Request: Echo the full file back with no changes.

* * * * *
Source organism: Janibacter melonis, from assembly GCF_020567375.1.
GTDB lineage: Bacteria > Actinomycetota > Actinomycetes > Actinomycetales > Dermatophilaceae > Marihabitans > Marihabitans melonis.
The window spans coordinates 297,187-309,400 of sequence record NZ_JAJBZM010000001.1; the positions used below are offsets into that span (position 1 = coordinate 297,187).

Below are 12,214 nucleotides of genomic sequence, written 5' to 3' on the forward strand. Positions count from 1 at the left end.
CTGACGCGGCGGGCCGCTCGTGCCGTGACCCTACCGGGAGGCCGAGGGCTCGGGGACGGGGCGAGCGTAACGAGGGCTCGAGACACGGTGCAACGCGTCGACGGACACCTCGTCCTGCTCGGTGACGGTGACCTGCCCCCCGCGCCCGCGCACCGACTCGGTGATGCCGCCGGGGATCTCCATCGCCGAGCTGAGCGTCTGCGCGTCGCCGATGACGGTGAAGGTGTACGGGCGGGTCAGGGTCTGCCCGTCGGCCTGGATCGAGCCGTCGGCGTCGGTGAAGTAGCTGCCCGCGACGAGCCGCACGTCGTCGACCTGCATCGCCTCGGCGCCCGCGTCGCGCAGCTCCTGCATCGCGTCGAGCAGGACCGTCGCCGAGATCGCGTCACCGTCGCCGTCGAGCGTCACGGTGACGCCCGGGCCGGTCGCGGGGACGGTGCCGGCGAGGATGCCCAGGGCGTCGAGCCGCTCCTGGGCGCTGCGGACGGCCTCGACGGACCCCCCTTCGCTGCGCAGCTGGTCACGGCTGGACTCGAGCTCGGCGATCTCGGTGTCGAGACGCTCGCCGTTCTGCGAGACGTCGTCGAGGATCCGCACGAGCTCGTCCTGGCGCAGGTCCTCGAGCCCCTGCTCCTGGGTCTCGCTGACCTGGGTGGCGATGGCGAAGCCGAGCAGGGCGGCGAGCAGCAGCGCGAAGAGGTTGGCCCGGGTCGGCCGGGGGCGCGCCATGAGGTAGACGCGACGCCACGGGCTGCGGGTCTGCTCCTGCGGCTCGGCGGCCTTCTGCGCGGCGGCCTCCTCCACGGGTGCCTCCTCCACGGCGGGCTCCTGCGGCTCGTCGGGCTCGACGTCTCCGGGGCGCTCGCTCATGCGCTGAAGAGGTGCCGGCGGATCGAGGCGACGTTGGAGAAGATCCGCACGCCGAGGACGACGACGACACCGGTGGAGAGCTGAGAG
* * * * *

Source organism: Janibacter melonis, from assembly GCF_020567375.1.
GTDB lineage: Bacteria > Actinomycetota > Actinomycetes > Actinomycetales > Dermatophilaceae > Marihabitans > Marihabitans melonis.
The window spans coordinates 297,187-309,400 of sequence record NZ_JAJBZM010000001.1; the positions used below are offsets into that span (position 1 = coordinate 297,187).

Below are 12,214 nucleotides of genomic sequence, written 5' to 3' on the forward strand. Positions count from 1 at the left end.
CTGACGCGGCGGGCCGCTCGTGCCGTGACCCTACCGGGAGGCCGAGGGCTCGGGGACGGGGCGAGCGTAACGAGGGCTCGAGACACGGTGCAACGCGTCGACGGACACCTCGTCCTGCTCGGTGACGGTGACCTGCCCCCCGCGCCCGCGCACCGACTCGGTGATGCCGCCGGGGATCTCCATCGCCGAGCTGAGCGTCTGCGCGTCGCCGATGACGGTGAAGGTGTACGGGCGGGTCAGGGTCTGCCCGTCGGCCTGGATCGAGCCGTCGGCGTCGGTGAAGTAGCTGCCCGCGACGAGCCGCACGTCGTCGACCTGCATCGCCTCGGCGCCCGCGTCGCGCAGCTCCTGCATCGCGTCGAGCAGGACCGTCGCCGAGATCGCGTCACCGTCGCCGTCGAGCGTCACGGTGACGCCCGGGCCGGTCGCGGGGACGGTGCCGGCGAGGATGCCCAGGGCGTCGAGCCGCTCCTGGGCGCTGCGGACGGCCTCGACGGACCCCCCTTCGCTGCGCAGCTGGTCACGGCTGGACTCGAGCTCGGCGATCTCGGTGTCGAGACGCTCGCCGTTCTGCGAGACGTCGTCGAGGATCCGCACGAGCTCGTCCTGGCGCAGGTCCTCGAGCCCCTGCTCCTGGGTCTCGCTGACCTGGGTGGCGATGGCGAAGCCGAGCAGGGCGGCGAGCAGCAGCGCGAAGAGGTTGGCCCGGGTCGGCCGGGGGCGCGCCATGAGGTAGACGCGACGCCACGGGCTGCGGGTCTGCTCCTGCGGCTCGGCGGCCTTCTGCGCGGCGGCCTCCTCCACGGGTGCCTCCTCCACGGCGGGCTCCTGCGGCTCGTCGGGCTCGACGTCTCCGGGGCGCTCGCTCATGCGCTGAAGAGGTGCCGGCGGATCGAGGCGACGTTGGAGAAGATCCGCACGCCGAGGACGACGACGACACCGGTGGAGAGCTGAGAG